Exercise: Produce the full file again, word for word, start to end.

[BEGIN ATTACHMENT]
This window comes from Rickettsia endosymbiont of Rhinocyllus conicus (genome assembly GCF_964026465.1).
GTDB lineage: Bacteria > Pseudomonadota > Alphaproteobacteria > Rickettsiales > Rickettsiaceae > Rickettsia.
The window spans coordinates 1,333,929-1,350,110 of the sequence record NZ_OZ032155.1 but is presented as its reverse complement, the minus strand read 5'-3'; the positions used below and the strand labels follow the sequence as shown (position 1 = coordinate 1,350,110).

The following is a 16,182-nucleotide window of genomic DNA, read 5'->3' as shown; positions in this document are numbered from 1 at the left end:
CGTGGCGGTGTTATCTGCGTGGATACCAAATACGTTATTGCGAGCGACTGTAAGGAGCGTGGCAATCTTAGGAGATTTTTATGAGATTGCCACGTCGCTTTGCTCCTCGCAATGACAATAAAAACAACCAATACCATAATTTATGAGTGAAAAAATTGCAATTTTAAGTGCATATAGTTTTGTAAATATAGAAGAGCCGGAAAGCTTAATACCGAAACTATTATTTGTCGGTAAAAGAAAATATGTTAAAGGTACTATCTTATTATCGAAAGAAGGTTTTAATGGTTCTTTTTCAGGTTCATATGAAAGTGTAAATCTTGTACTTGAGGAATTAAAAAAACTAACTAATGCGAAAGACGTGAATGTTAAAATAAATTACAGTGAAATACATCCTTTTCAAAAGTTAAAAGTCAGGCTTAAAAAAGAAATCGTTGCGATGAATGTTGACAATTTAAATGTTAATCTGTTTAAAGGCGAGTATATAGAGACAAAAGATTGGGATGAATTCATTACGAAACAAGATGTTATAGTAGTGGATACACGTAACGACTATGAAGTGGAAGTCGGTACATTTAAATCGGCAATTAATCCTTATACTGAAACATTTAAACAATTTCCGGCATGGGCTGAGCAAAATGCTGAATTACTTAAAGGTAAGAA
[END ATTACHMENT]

This window comes from Rickettsia endosymbiont of Rhinocyllus conicus (genome assembly GCF_964026465.1).
GTDB lineage: Bacteria > Pseudomonadota > Alphaproteobacteria > Rickettsiales > Rickettsiaceae > Rickettsia.
The window spans coordinates 1,333,929-1,350,110 of the sequence record NZ_OZ032155.1 but is presented as its reverse complement, the minus strand read 5'-3'; the positions used below and the strand labels follow the sequence as shown (position 1 = coordinate 1,350,110).

The following is a 16,182-nucleotide window of genomic DNA, read 5'->3' as shown; positions in this document are numbered from 1 at the left end:
CGTGGCGGTGTTATCTGCGTGGATACCAAATACGTTATTGCGAGCGACTGTAAGGAGCGTGGCAATCTTAGGAGATTTTTATGAGATTGCCACGTCGCTTTGCTCCTCGCAATGACAATAAAAACAACCAATACCATAATTTATGAGTGAAAAAATTGCAATTTTAAGTGCATATAGTTTTGTAAATATAGAAGAGCCGGAAAGCTTAATACCGAAACTATTATTTGTCGGTAAAAGAAAATATGTTAAAGGTACTATCTTATTATCGAAAGAAGGTTTTAATGGTTCTTTTTCAGGTTCATATGAAAGTGTAAATCTTGTACTTGAGGAATTAAAAAAACTAACTAATGCGAAAGACGTGAATGTTAAAATAAATTACAGTGAAATACATCCTTTTCAAAAGTTAAAAGTCAGGCTTAAAAAAGAAATCGTTGCGATGAATGTTGACAATTTAAATGTTAATCTGTTTAAAGGCGAGTATATAGAGACAAAAGATTGGGATGAATTCATTACGAAACAAGATGTTATAGTAGTGGATACACGTAACGACTATGAAGTGGAAGTCGGTACATTTAAATCGGCAATTAATCCTTATACTGAAACATTTAAACAATTTCCGGCATGGGCTGAGCAAAATGCTGAATTACTTAAAGGTAAGAA